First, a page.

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Leslieville, a Grand Gateway to the green and wild places on the Great Lake Ontario

Video of a little trek I took from Jones Avenue and Queen via Queen Street to Leslie Street, via Leslie to Lake Shore Boulevard.

Some residents of Toronto’s downtown east side neighbourhood known as Leslieville, want the City of Toronto to install cycling infrastructure along Leslie Street when it is redeveloped this year.

This video goes a measure to explain why, it’s dangerous for bicyclists on Leslie – that’s why you don’t see very many of them. But soon, with all the parks opening to the south and a gentrification ongoing in the neighbourhood – this street will be teaming with cyclists… because it is one of only a few Gateways across the Great Wall – Lake Shore Boulevard!

This is a pretty slow Saturday afternoon in February, no snow, no snow banks – just a hellish westerly gusting to about 60 km/hr..

Just your typical Bike Ride in Toronto on a Saturday afternoon in February


The TTC is building a ‘Car House’ (the Ashbridges Bay Light Rail Vehicle (LRV) Maintenance and Storage Facility – ) on a plot of land on the South-East corner of Leslie Street and Lake Shore Boulevard – and to connect this cleaning a maintenance facility to the Toronto Transit Authority’s street car grid they are putting in street car tracks on Leslie Street from Queen Street, South down to approximately Commissioners Road.

Via Wikipedia - Streetcar track reconstruction at Bathurst Street and Queen Street.

Building a Grand Union at Bathurst Street and Queen Street West - 1997 (?)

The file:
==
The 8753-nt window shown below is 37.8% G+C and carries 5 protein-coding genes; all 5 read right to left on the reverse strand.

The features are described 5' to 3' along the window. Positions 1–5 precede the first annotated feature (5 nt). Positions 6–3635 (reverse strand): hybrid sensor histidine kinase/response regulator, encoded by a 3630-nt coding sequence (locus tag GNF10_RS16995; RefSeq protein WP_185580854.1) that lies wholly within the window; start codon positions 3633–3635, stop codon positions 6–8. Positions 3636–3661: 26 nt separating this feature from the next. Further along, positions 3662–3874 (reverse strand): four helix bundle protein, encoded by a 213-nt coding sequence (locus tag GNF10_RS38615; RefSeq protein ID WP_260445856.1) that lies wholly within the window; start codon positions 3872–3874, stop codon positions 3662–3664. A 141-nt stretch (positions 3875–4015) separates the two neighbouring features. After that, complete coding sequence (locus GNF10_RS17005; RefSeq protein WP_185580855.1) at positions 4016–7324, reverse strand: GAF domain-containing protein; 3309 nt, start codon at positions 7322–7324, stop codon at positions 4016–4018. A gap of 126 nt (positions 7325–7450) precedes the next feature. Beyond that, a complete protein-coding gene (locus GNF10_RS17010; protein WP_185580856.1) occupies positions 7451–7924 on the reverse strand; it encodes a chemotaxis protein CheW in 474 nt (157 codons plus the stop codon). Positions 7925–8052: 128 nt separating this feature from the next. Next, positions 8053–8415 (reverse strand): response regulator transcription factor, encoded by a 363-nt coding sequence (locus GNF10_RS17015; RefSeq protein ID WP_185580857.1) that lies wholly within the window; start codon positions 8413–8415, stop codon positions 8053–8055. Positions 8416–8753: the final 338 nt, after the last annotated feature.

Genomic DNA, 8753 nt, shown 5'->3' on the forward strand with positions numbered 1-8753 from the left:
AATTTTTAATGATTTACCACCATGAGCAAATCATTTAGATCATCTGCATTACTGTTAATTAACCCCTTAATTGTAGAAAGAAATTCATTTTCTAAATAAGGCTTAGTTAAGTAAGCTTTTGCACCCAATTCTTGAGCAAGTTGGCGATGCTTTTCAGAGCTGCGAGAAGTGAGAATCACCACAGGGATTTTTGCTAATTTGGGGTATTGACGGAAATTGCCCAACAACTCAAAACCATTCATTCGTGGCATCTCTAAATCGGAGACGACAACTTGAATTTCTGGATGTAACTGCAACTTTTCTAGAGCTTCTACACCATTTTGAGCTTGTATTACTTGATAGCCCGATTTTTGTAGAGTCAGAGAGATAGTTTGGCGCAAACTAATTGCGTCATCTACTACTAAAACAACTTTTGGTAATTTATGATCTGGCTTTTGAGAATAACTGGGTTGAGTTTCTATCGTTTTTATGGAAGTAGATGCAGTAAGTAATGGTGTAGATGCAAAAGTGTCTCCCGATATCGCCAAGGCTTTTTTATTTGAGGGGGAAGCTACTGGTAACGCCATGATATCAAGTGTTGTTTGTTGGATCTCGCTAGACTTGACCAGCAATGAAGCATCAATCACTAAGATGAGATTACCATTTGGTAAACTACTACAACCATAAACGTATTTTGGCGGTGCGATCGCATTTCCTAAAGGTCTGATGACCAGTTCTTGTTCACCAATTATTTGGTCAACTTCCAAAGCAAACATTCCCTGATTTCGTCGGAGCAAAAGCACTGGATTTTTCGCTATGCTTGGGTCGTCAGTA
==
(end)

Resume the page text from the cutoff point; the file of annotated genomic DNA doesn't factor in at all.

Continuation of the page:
The project is a major construction job:

1) A ‘three-quarter Grand Union’ at Queen Street and Leslie Street – so the new LRT cars travelling north can turn east or west – and so cars on Queen Street, traveling in either direction, can turn south to get back to the Car House;

2) Leslie street will need a new foundation to support the new LRT vehicles, each of which weighs in at 48,200 kg. The new vehicles are 30.2 metres, or 99 feet long – 25% longer than the longest street cars Toronto has now (the ‘articulated’, ALRV) which is 23 m or 75 feet. The TTC ssays they are ripping up the entire width of the street, sidewalks included.

3) The intersection of Leslie Street and Lake Shore Boulevard has all kinds of infrastructure under it. I’m not privy to the details, but I’m assuming water and sewer, electrical, fiber-optic… . Apparently many of the conduit for these elements will not stand up to the stresses that a street car right of way over top of them will create. That means they’re going to have to dig deep and build steel re-enforced concrete conduits for all these various elements – and make sure all are accessible by maintenance crews from a variety of city departments.


So after all this – can we get separated bike lanes on Leslie Street so folks can cycle safely to:

-the Waterfront Cycling Trail (formerly Martin Goodman Trail);
-the new Port Lands Parks; and,
-the new Tommy Thompson Park on Leslie Spit

The Transportation Department says the road is too narrow for Bike Lanes. The City of Toronto agrees – there is no way to make the street wider, and besides the road will be a TTC right of way in 10-15 years as Leslie becomes a service route. And the TTC says no, we can’t make the street wider – not in this project – the 2 year environmental study is already done – There’ No Time!!!

And they’re all correct … but we still need separated cycling infrastructure in order to help get parents and their children south of the great barrier, the Great Wall – Lake Shore Boulevard.

What to do?

We need your in-put.